Only about 40 years ago, then, did Westerners attempt to understand this tribal art by engaging with its makers. Although we often fetishize Western artists’ creative personalities and lives as individuals, details about the Hemba people remained untold for decades as historians fixated on the objects instead of the cultures and people that produced them.
In their essay, the Blakelys discussed a wooden “chimpanzee-human” mask that features a long, curved incision for a mouth, thin slit eyes, and a teardrop nose. The artwork, they claimed, is supposed to inspire fear. “If you as a Muhemba [an individual Hemba] saw anything like this…you would not pause, but would run full blast in the opposite direction,” they wrote.
At funerary festivals, a community member dresses up in ceremonial regalia (perhaps a barkcloth cape with pelts and monkey hair framing the mask) and chases pregnant women and young people. Later, this so’o dances and performs, inspiring joy and laughter. According to the Blakelys, the alternate conjuring of fear and happiness offers counterpoints to feelings of grief. The so’o helps the community work through death while “satisfying the desires of the dead to be remembered, celebrated, and appropriately sent off to their new abode,” they wrote.
The Blakelys concluded that “direct-viewing methods of analysis and interpretation alone, or in combination with minimalist identification of local terms or ‘symbols’”—what many museum visitors received at the time—were insufficient. Good exhibitions, they suggested, would unite numerous pieces from the same region or ethnic group.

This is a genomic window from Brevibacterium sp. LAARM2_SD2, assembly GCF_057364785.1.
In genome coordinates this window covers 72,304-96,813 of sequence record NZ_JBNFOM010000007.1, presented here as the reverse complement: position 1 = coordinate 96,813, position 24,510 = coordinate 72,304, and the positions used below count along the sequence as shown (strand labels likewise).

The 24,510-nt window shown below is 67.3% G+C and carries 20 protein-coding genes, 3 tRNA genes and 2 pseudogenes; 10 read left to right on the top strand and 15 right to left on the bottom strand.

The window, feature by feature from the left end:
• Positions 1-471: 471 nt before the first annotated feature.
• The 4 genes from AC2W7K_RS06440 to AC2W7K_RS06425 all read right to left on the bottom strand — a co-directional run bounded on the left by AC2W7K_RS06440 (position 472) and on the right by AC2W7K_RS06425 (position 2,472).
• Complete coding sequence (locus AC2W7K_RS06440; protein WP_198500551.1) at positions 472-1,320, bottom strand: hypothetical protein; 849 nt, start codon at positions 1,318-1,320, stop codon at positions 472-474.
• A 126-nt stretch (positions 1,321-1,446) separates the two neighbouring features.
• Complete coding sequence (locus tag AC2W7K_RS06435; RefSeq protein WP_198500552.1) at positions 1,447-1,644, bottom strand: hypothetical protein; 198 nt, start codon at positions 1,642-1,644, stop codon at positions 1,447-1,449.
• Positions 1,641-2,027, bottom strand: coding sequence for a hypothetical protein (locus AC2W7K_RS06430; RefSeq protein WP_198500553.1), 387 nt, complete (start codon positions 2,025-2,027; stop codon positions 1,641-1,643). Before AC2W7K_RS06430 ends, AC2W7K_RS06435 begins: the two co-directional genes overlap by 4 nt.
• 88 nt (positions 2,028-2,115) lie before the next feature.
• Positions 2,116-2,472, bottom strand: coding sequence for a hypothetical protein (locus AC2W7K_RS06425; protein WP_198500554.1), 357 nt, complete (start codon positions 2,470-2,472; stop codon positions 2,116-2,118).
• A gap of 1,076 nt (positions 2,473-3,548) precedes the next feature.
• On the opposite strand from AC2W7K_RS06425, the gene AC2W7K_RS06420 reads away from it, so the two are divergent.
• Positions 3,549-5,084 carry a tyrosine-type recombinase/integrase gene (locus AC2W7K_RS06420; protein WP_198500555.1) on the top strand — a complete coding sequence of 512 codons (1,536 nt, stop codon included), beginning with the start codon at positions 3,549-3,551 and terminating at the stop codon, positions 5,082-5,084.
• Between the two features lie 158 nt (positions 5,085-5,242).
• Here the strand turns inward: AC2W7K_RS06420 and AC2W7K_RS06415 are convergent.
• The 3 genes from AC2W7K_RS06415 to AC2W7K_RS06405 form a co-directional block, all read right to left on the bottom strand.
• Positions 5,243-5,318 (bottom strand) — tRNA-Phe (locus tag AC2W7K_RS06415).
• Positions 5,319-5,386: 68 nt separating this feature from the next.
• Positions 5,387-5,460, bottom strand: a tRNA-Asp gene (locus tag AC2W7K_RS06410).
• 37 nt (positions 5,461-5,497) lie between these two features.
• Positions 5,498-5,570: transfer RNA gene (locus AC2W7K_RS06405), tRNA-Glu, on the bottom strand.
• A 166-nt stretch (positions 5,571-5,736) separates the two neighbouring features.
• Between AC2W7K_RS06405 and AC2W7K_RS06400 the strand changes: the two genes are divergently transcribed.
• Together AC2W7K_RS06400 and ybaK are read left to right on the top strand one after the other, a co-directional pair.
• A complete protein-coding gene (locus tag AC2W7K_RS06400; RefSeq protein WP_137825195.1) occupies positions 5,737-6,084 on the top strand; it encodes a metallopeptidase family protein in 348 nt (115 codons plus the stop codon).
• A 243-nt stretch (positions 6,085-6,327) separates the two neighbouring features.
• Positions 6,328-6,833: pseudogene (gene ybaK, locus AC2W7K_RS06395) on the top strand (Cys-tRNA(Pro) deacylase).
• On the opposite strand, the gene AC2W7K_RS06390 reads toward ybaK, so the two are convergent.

In 2011, curator Alisa LaGamma staged “Heroic Africans: Legendary Leaders, Iconic Sculptures” at the Metropolitan Museum of Art
, one of the most comprehensive surveys of African art to date. To emphasize the multiplicity of her theme, LaGamma divided
the exhibition into eight sections, each celebrating a different geographical tradition.
Many of the objects included in the show were, in fact, dated before colonialism. In his review for the New York Times
, Holland Cotter wrote
: “This means that realism in art, which the West tends to view as its distinctive accomplishment, developed independently in Africa, though there, with so many other rich options available, it was only sporadically esteemed.”
In particular, Cotter lauded the included Hemba sculptures as “one of the great sights in the museum these days.” In addition to their beauty, sophistication, and nuance, he pointed out their moral dimension. Figures of Hemba leaders established heroic values in the community: transparency, moral sobriety, and—with reference to the Janus figures, perhaps—“a capacity for looking backward and forward from wherever you stand.” Our own 21st-century leaders would do well to take note of such values.